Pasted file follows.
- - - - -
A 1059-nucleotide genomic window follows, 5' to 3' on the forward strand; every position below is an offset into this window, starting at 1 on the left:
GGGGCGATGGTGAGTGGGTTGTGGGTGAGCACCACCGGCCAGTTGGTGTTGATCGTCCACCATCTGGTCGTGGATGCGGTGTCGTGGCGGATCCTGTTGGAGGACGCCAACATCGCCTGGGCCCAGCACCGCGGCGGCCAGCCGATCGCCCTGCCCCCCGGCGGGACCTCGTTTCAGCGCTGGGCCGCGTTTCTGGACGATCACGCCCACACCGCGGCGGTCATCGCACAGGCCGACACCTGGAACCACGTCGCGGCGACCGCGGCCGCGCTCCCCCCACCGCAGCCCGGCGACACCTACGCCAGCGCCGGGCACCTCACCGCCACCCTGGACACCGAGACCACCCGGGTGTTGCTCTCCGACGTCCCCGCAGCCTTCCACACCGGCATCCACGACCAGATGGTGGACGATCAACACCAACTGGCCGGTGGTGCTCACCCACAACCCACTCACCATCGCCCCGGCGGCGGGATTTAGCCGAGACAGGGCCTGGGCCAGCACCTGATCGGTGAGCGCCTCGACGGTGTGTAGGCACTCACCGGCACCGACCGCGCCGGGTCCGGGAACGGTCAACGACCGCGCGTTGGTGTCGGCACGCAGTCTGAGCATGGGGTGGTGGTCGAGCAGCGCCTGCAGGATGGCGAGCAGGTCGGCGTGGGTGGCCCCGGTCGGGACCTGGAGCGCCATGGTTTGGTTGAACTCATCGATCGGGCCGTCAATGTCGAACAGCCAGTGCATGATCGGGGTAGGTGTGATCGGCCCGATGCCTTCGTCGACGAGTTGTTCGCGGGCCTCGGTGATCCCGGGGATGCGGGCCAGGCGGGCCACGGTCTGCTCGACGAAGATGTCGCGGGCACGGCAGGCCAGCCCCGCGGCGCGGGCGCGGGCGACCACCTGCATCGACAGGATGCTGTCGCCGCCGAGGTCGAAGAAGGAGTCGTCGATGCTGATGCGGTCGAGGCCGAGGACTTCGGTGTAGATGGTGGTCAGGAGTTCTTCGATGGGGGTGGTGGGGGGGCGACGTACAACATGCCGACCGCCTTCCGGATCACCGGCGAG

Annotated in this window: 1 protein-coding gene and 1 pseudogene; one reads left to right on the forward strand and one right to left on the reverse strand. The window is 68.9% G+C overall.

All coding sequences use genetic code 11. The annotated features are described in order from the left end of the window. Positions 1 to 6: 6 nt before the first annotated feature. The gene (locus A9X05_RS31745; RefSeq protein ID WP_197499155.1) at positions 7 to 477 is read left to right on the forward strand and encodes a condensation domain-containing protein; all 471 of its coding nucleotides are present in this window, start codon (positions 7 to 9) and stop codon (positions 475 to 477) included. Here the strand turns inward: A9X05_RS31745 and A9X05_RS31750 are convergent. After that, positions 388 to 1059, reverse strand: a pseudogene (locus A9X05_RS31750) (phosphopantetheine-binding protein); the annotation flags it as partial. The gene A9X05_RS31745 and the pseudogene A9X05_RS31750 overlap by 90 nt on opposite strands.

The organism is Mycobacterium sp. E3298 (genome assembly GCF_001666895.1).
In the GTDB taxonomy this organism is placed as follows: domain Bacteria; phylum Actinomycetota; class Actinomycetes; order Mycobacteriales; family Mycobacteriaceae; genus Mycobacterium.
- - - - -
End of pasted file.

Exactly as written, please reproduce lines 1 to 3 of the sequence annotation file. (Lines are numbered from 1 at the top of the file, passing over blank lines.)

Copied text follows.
A 1059-nucleotide genomic window follows, 5' to 3' on the forward strand; every position below is an offset into this window, starting at 1 on the left:
GGGGCGATGGTGAGTGGGTTGTGGGTGAGCACCACCGGCCAGTTGGTGTTGATCGTCCACCATCTGGTCGTGGATGCGGTGTCGTGGCGGATCCTGTTGGAGGACGCCAACATCGCCTGGGCCCAGCACCGCGGCGGCCAGCCGATCGCCCTGCCCCCCGGCGGGACCTCGTTTCAGCGCTGGGCCGCGTTTCTGGACGATCACGCCCACACCGCGGCGGTCATCGCACAGGCCGACACCTGGAACCACGTCGCGGCGACCGCGGCCGCGCTCCCCCCACCGCAGCCCGGCGACACCTACGCCAGCGCCGGGCACCTCACCGCCACCCTGGACACCGAGACCACCCGGGTGTTGCTCTCCGACGTCCCCGCAGCCTTCCACACCGGCATCCACGACCAGATGGTGGACGATCAACACCAACTGGCCGGTGGTGCTCACCCACAACCCACTCACCATCGCCCCGGCGGCGGGATTTAGCCGAGACAGGGCCTGGGCCAGCACCTGATCGGTGAGCGCCTCGACGGTGTGTAGGCACTCACCGGCACCGACCGCGCCGGGTCCGGGAACGGTCAACGACCGCGCGTTGGTGTCGGCACGCAGTCTGAGCATGGGGTGGTGGTCGAGCAGCGCCTGCAGGATGGCGAGCAGGTCGGCGTGGGTGGCCCCGGTCGGGACCTGGAGCGCCATGGTTTGGTTGAACTCATCGATCGGGCCGTCAATGTCGAACAGCCAGTGCATGATCGGGGTAGGTGTGATCGGCCCGATGCCTTCGTCGACGAGTTGTTCGCGGGCCTCGGTGATCCCGGGGATGCGGGCCAGGCGGGCCACGGTCTGCTCGACGAAGATGTCGCGGGCACGGCAGGCCAGCCCCGCGGCGCGGGCGCGGGCGACCACCTGCATCGACAGGATGCTGTCGCCGCCGAGGTCGAAGAAGGAGTCGTCGATGCTGATGCGGTCGAGGCCGAGGACTTCGGTGTAGATGGTGGTCAGGAGTTCTTCGATGGGGGTGGTGGGGGGGCGACGTACAACATGCCGACCGCCTTCCGGATCACCGGCGAG

Annotated in this window: 1 protein-coding gene and 1 pseudogene; one reads left to right on the forward strand and one right to left on the reverse strand. The window is 68.9% G+C overall.